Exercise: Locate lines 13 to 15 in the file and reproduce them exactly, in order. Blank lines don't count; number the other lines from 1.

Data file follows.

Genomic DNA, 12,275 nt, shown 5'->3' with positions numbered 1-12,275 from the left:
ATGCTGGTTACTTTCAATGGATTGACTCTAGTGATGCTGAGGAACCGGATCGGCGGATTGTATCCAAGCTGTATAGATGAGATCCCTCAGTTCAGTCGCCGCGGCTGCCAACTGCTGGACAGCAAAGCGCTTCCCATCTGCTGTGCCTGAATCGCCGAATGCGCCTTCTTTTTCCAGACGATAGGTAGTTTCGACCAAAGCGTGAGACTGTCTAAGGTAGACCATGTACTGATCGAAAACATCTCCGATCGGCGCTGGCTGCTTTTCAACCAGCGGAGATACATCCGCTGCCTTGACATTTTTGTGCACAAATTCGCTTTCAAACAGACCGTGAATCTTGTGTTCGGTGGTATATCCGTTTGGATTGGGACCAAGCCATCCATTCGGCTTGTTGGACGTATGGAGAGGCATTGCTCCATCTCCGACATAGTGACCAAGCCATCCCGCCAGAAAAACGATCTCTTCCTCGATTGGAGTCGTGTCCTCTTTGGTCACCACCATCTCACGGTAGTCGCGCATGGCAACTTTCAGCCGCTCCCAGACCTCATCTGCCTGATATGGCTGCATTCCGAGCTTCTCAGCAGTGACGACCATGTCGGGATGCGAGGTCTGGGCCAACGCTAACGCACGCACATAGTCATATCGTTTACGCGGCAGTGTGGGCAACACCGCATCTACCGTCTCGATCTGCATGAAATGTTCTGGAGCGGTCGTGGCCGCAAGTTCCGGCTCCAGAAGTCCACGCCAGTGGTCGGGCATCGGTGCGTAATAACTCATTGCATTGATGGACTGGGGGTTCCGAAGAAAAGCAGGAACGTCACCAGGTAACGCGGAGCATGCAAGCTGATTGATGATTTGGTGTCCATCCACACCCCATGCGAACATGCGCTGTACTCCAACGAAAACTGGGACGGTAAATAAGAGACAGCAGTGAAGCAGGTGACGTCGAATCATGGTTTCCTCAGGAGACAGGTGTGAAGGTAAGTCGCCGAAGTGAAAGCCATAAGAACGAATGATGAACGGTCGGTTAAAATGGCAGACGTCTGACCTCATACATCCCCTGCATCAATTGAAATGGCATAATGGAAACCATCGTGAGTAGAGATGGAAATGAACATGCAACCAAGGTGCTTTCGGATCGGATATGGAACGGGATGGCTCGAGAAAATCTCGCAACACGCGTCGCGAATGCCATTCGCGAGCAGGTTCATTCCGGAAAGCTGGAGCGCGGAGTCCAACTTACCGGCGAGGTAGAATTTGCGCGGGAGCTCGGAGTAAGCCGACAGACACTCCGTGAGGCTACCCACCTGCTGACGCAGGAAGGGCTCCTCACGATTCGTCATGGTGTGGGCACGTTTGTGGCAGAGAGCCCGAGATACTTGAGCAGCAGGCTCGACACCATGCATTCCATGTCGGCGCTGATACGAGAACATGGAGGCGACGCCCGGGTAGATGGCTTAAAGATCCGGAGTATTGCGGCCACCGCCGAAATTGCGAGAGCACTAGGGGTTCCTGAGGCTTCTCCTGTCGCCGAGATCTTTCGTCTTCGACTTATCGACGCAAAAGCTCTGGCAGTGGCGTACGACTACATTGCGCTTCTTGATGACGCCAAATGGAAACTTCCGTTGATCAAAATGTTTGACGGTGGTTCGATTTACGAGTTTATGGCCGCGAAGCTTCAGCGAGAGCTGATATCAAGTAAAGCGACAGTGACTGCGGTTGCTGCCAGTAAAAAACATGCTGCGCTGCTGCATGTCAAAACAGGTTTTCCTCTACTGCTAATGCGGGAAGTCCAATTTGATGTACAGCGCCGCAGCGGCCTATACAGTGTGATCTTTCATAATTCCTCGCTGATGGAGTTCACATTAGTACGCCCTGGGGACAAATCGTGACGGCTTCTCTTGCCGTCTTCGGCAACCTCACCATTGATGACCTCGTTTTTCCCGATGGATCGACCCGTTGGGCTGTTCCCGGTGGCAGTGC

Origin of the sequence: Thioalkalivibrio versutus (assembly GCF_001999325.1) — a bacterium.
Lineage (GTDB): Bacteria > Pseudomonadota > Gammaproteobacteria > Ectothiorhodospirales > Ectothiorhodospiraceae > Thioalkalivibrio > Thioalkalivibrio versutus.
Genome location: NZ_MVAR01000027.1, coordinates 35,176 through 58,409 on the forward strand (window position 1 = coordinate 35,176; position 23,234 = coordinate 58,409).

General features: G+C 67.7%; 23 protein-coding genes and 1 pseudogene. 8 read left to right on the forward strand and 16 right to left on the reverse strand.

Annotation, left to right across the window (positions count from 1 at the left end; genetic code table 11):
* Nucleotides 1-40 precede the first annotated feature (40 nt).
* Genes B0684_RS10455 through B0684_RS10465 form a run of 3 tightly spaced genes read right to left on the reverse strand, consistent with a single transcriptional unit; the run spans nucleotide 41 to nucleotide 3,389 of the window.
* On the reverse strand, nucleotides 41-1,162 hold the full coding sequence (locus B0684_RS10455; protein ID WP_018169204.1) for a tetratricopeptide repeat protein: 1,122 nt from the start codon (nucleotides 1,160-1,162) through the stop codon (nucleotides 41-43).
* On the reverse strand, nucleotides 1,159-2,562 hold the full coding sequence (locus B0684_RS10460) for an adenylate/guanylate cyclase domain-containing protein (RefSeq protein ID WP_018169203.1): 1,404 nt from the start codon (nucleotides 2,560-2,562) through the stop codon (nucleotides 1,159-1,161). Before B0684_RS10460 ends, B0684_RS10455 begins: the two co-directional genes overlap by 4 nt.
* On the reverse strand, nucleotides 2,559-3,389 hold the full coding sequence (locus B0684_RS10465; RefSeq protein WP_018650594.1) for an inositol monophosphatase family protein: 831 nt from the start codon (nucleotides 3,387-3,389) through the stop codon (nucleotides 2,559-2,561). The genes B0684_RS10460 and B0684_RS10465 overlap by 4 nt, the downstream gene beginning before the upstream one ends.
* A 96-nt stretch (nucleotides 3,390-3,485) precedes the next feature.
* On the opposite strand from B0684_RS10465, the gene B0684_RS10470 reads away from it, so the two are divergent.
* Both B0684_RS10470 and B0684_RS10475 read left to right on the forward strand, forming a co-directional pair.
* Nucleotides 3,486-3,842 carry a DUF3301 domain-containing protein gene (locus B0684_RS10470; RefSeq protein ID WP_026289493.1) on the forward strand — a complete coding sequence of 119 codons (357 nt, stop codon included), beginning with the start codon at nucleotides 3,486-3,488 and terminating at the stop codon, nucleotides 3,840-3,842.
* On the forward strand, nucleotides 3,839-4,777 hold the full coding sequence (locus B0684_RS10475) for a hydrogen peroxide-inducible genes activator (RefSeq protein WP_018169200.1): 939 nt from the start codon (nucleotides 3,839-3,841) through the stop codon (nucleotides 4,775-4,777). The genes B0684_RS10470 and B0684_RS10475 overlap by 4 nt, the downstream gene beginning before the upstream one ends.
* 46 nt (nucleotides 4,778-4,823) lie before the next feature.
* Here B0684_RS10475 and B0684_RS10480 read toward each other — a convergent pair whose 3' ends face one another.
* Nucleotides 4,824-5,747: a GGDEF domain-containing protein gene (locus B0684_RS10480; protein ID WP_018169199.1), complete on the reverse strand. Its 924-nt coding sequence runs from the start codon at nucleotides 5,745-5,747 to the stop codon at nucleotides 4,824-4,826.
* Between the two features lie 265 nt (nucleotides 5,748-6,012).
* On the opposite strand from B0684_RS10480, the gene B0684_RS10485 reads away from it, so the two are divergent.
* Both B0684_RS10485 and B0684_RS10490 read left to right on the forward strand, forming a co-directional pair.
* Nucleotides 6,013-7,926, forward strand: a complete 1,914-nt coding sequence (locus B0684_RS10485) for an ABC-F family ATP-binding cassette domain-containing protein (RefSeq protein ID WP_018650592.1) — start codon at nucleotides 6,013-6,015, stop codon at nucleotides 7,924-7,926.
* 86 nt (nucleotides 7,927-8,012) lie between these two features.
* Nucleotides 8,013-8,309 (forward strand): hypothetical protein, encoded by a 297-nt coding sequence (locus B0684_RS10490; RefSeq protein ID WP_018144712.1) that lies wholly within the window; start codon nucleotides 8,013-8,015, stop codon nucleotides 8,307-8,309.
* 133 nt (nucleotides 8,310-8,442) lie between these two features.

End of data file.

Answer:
* A 96-nt stretch (nucleotides 3,390-3,485) precedes the next feature.
* On the opposite strand from B0684_RS10465, the gene B0684_RS10470 reads away from it, so the two are divergent.
* Both B0684_RS10470 and B0684_RS10475 read left to right on the forward strand, forming a co-directional pair.